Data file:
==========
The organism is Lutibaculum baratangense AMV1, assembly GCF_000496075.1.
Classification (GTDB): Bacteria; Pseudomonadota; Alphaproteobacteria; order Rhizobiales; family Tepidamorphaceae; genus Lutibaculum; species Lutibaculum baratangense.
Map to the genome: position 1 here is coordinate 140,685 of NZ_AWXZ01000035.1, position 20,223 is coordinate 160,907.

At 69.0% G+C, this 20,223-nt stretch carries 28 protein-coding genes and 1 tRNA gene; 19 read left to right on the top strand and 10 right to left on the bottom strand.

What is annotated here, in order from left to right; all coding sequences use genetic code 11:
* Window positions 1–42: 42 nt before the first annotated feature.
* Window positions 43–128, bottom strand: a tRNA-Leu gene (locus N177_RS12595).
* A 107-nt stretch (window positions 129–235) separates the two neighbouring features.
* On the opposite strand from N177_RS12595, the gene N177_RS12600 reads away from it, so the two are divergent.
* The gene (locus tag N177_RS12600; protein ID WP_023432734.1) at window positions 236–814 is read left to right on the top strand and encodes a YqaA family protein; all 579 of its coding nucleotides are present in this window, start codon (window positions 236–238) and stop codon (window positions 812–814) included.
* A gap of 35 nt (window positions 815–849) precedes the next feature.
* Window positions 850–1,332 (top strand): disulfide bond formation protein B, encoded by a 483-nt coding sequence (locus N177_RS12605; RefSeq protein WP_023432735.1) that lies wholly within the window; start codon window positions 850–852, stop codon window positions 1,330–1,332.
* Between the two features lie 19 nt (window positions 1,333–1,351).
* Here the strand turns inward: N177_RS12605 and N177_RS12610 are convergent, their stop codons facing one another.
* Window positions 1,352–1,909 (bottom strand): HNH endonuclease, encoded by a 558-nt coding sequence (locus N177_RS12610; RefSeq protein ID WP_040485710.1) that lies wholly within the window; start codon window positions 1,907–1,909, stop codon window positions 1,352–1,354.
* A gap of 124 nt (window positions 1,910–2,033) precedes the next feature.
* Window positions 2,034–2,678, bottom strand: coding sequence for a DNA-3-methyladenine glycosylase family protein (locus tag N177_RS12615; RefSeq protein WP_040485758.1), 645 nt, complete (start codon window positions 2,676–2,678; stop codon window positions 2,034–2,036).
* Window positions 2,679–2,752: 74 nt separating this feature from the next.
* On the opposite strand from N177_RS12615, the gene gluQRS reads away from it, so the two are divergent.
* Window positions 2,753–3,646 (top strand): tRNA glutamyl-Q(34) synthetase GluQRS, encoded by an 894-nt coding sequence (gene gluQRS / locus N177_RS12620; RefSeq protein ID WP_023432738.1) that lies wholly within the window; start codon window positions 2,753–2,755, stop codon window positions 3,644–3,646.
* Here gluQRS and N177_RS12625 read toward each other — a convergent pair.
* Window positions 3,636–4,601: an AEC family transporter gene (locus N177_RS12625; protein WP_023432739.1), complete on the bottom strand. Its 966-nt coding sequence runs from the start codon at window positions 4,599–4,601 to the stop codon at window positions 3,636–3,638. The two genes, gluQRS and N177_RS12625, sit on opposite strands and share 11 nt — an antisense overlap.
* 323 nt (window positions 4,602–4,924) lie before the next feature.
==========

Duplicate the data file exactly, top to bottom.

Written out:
The organism is Lutibaculum baratangense AMV1, assembly GCF_000496075.1.
Classification (GTDB): Bacteria; Pseudomonadota; Alphaproteobacteria; order Rhizobiales; family Tepidamorphaceae; genus Lutibaculum; species Lutibaculum baratangense.
Map to the genome: position 1 here is coordinate 140,685 of NZ_AWXZ01000035.1, position 20,223 is coordinate 160,907.

At 69.0% G+C, this 20,223-nt stretch carries 28 protein-coding genes and 1 tRNA gene; 19 read left to right on the top strand and 10 right to left on the bottom strand.

What is annotated here, in order from left to right; all coding sequences use genetic code 11:
* Window positions 1–42: 42 nt before the first annotated feature.
* Window positions 43–128, bottom strand: a tRNA-Leu gene (locus N177_RS12595).
* A 107-nt stretch (window positions 129–235) separates the two neighbouring features.
* On the opposite strand from N177_RS12595, the gene N177_RS12600 reads away from it, so the two are divergent.
* The gene (locus tag N177_RS12600; protein ID WP_023432734.1) at window positions 236–814 is read left to right on the top strand and encodes a YqaA family protein; all 579 of its coding nucleotides are present in this window, start codon (window positions 236–238) and stop codon (window positions 812–814) included.
* A gap of 35 nt (window positions 815–849) precedes the next feature.
* Window positions 850–1,332 (top strand): disulfide bond formation protein B, encoded by a 483-nt coding sequence (locus N177_RS12605; RefSeq protein WP_023432735.1) that lies wholly within the window; start codon window positions 850–852, stop codon window positions 1,330–1,332.
* Between the two features lie 19 nt (window positions 1,333–1,351).
* Here the strand turns inward: N177_RS12605 and N177_RS12610 are convergent, their stop codons facing one another.
* Window positions 1,352–1,909 (bottom strand): HNH endonuclease, encoded by a 558-nt coding sequence (locus N177_RS12610; RefSeq protein ID WP_040485710.1) that lies wholly within the window; start codon window positions 1,907–1,909, stop codon window positions 1,352–1,354.
* A gap of 124 nt (window positions 1,910–2,033) precedes the next feature.
* Window positions 2,034–2,678, bottom strand: coding sequence for a DNA-3-methyladenine glycosylase family protein (locus tag N177_RS12615; RefSeq protein WP_040485758.1), 645 nt, complete (start codon window positions 2,676–2,678; stop codon window positions 2,034–2,036).
* Window positions 2,679–2,752: 74 nt separating this feature from the next.
* On the opposite strand from N177_RS12615, the gene gluQRS reads away from it, so the two are divergent.
* Window positions 2,753–3,646 (top strand): tRNA glutamyl-Q(34) synthetase GluQRS, encoded by an 894-nt coding sequence (gene gluQRS / locus N177_RS12620; RefSeq protein ID WP_023432738.1) that lies wholly within the window; start codon window positions 2,753–2,755, stop codon window positions 3,644–3,646.
* Here gluQRS and N177_RS12625 read toward each other — a convergent pair.
* Window positions 3,636–4,601: an AEC family transporter gene (locus N177_RS12625; protein WP_023432739.1), complete on the bottom strand. Its 966-nt coding sequence runs from the start codon at window positions 4,599–4,601 to the stop codon at window positions 3,636–3,638. The two genes, gluQRS and N177_RS12625, sit on opposite strands and share 11 nt — an antisense overlap.
* 323 nt (window positions 4,602–4,924) lie before the next feature.